Mold & Mildew Abatement

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Mold and mildew spores travel on air currents and can grow anywhere where there is moisture--including in your home. In fact, because spores travel on air currents, all homes have some mold; the amount and type varies. But if there's enough that you can smell it, or if you can see it, you need to remove it to prevent it from spreading and causing allergic reactions and health problems.

Prevent Mold and Mildew

  • Moisture invites mold and mildew. Unvented bathrooms, leaking pipes and faucets, leaking roofs, moisture in walls and ceilings that has accumulated from leaks, steamy conditions and wet basements all provide a home for the spores that can bloom into a big problem. To prevent mold and mildew, homeowners or mold abatement services need first to fix the cause of the moisture. This may be as simple as making sure the bathroom fan is on whenever someone showers or as complicated as tearing out insulation and replacing it after also replacing a roof.

Clean Away Mold and Mildew

  • Cleanup of surface mold and mildew may be quite simple or it may not work at all. The Federal Emergency Management Agency recommends scrubbing smaller areas of mold on wood and nonporous materials with nonammonia household detergent and hot water. After cleaning, also disinfect the area with a solution of 10 percent bleach and water, which should be allowed to air dry or sit for at least 10 minutes before rinsing. FEMA also points out that porous goods--such as fabric, particle-board and paper--may be salvaged if they haven't been wet for more than two days, if they are cleaned with a phenolic or pine-oil cleaner and if they can be thoroughly dried. However, they also caution that if you continue to smell mold on an item after you thought you cleaned it away, "when in doubt, throw it out."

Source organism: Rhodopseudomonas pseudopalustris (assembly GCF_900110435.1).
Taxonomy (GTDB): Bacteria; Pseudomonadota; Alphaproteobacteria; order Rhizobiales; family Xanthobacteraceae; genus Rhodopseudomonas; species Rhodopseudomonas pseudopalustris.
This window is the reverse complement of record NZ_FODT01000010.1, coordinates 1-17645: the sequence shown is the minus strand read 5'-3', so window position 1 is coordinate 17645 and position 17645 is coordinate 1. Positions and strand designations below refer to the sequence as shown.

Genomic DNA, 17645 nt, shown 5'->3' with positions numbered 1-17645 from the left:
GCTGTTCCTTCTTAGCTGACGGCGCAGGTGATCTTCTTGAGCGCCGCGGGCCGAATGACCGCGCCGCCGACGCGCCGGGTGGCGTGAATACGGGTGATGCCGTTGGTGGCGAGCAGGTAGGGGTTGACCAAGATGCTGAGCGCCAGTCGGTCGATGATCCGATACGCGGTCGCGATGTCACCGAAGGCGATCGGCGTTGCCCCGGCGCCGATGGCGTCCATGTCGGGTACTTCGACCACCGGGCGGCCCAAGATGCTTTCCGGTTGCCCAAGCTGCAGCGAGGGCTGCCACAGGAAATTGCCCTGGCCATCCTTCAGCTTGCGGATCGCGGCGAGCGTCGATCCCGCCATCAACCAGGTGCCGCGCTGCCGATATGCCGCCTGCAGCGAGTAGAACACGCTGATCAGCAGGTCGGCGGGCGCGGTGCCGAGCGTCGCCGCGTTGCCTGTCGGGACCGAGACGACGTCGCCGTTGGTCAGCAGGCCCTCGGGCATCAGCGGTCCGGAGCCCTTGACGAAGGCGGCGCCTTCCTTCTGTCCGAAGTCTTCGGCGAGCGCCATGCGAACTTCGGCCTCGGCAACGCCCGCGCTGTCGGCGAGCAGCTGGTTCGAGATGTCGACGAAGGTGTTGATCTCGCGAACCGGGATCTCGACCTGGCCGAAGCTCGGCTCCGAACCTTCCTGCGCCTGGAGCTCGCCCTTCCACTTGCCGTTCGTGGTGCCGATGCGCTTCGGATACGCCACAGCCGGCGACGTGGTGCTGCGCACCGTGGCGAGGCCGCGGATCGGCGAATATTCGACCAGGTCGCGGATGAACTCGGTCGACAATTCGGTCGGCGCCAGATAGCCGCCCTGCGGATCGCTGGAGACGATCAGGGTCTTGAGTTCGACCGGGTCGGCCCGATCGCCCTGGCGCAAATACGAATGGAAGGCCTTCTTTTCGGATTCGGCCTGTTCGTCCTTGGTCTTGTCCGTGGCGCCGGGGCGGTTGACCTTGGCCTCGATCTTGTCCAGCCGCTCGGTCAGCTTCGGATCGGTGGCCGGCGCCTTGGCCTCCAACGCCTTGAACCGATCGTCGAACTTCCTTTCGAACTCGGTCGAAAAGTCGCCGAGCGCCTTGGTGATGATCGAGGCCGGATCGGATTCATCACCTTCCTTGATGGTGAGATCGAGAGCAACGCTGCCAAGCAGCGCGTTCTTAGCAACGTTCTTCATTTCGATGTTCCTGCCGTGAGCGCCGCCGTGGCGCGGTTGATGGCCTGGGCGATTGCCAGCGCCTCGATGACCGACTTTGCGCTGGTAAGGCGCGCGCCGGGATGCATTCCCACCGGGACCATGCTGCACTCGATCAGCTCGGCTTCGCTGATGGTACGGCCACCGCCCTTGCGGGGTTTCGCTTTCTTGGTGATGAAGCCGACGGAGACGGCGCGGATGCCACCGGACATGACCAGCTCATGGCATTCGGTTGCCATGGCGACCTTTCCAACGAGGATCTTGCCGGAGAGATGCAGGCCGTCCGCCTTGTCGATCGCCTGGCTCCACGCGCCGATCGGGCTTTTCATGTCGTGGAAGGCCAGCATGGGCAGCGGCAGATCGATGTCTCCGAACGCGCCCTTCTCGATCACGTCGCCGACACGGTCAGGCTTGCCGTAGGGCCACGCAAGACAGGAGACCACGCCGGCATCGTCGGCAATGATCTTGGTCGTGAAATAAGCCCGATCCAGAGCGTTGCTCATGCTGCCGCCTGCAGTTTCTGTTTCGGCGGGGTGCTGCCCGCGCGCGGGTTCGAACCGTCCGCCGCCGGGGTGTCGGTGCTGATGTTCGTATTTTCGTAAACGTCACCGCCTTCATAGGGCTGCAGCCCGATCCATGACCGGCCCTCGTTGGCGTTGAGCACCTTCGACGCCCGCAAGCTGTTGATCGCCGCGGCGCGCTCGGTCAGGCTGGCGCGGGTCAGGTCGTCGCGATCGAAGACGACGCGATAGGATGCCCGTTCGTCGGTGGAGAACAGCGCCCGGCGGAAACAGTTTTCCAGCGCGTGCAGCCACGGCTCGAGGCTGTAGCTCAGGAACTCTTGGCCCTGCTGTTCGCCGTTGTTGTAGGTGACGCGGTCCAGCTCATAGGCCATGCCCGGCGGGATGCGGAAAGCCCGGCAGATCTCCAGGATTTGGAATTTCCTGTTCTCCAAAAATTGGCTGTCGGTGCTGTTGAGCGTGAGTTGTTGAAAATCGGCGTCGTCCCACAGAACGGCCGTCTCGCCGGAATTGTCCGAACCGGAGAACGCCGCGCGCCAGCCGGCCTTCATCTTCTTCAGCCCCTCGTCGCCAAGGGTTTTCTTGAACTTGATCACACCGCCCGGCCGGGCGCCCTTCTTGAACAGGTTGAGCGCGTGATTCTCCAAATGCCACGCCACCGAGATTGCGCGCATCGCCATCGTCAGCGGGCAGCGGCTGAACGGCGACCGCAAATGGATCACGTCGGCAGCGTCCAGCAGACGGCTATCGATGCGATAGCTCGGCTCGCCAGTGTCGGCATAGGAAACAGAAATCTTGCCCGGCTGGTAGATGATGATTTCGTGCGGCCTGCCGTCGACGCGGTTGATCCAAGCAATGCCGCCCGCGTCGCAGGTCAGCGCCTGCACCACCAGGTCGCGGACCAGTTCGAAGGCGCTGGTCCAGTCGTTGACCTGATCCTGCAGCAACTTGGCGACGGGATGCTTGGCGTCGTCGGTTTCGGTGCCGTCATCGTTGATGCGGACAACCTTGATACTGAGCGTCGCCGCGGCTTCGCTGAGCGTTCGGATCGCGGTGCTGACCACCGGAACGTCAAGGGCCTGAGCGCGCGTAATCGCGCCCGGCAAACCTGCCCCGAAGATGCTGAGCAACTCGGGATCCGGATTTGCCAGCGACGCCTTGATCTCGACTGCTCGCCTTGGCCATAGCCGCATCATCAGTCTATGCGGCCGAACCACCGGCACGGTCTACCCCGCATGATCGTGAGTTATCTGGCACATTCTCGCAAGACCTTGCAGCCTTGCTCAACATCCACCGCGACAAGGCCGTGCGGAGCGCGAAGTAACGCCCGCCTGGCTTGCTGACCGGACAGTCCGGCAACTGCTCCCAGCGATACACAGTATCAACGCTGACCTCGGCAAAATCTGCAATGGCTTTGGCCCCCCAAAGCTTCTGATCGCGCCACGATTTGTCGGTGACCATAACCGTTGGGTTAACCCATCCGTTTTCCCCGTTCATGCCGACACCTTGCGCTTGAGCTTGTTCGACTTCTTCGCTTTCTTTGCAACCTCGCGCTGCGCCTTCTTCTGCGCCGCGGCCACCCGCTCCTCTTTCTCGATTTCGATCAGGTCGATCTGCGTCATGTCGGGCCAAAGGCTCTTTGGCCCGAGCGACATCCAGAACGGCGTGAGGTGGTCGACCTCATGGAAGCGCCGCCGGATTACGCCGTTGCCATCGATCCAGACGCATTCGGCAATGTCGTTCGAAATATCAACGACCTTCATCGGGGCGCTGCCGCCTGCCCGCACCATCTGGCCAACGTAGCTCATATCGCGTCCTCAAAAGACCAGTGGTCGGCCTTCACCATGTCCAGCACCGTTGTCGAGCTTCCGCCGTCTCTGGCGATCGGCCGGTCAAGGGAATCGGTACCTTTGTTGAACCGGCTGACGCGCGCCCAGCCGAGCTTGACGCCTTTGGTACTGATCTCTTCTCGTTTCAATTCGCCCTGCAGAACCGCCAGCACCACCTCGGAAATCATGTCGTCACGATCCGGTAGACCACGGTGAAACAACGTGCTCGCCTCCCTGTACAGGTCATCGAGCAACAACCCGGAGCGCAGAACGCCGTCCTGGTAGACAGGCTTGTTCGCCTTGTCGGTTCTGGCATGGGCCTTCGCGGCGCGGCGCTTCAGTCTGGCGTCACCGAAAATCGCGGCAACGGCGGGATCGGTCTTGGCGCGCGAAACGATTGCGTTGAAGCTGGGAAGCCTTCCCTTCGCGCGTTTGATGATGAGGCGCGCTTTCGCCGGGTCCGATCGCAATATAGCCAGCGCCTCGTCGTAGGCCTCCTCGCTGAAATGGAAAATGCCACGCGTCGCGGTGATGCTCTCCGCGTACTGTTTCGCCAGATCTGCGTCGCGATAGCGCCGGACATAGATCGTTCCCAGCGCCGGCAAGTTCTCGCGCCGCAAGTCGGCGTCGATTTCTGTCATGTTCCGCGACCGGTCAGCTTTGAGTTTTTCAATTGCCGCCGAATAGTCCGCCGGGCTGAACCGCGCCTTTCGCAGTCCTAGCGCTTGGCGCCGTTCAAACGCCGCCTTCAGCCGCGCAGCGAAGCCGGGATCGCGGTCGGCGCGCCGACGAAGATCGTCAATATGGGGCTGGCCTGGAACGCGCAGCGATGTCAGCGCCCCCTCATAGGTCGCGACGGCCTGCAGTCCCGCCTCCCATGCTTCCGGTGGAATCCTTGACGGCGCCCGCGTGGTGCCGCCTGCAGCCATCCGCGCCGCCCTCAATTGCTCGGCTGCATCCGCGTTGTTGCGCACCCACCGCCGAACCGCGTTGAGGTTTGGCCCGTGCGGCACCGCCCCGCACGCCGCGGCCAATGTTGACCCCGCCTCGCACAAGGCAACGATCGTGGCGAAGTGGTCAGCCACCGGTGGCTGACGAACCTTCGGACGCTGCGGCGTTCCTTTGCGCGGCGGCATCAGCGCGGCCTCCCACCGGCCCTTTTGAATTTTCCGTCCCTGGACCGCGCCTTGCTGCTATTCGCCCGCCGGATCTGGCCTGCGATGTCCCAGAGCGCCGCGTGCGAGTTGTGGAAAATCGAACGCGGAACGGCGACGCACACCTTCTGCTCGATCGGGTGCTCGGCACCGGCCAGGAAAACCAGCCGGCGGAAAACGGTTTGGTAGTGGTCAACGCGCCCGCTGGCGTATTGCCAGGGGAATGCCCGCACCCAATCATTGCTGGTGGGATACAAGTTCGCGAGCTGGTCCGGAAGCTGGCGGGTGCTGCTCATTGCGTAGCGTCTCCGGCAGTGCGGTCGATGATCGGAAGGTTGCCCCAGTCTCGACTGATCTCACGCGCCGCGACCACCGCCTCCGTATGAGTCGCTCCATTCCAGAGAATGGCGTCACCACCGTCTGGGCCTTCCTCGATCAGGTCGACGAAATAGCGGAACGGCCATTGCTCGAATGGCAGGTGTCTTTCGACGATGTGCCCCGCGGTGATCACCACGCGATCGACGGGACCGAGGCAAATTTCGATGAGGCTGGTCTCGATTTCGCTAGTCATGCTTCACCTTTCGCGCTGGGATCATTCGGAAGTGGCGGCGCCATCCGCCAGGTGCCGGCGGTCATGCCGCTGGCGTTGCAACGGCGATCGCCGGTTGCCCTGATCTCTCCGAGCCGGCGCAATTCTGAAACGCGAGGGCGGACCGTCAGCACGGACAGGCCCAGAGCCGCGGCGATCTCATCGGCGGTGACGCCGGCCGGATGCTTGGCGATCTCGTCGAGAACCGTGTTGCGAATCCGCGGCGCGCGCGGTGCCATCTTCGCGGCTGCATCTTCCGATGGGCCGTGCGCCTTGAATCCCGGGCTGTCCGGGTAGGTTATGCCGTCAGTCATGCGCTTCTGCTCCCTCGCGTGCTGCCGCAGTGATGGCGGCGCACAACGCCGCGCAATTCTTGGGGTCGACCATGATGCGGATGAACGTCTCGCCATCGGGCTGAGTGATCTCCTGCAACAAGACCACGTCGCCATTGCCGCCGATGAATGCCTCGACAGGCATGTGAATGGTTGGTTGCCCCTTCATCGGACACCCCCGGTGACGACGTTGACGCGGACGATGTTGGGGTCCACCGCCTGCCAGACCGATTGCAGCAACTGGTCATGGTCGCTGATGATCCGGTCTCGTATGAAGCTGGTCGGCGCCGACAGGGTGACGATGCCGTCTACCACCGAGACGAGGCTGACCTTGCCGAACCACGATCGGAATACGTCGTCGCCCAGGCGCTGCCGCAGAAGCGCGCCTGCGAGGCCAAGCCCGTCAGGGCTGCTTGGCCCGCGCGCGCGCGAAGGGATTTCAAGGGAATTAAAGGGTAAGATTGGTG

Mold in Walls

  • Cloudy or speckled gray or pink spots on walls and ceilings mean that mold is growing either on the surface or behind it, within the wall or ceiling. The only way to be sure is to cut a hole in the wall board and take a good look at both the backside of it and the space behind it. Extensive mold may require that you replace the entire sheet of wall board and treat the studs with bleach, rather than spot clean. Also, if you discover wet batting insulation in exterior walls, it will not dry out and will need to be replaced. Rigid foam insulation boards may be salvageable if treated.

Circulating Air

  • Air circulation during and after the abatement process, whether created by open windows, fans or heat-throwing space-heaters, helps to speed drying time and prevent regrowth of the mold.

When to Call a Professional

  • FEMA says that if the homeowner is too sensitive to mold to clean it or if there is more than 25 square feet of mold, professional abatement is in order.

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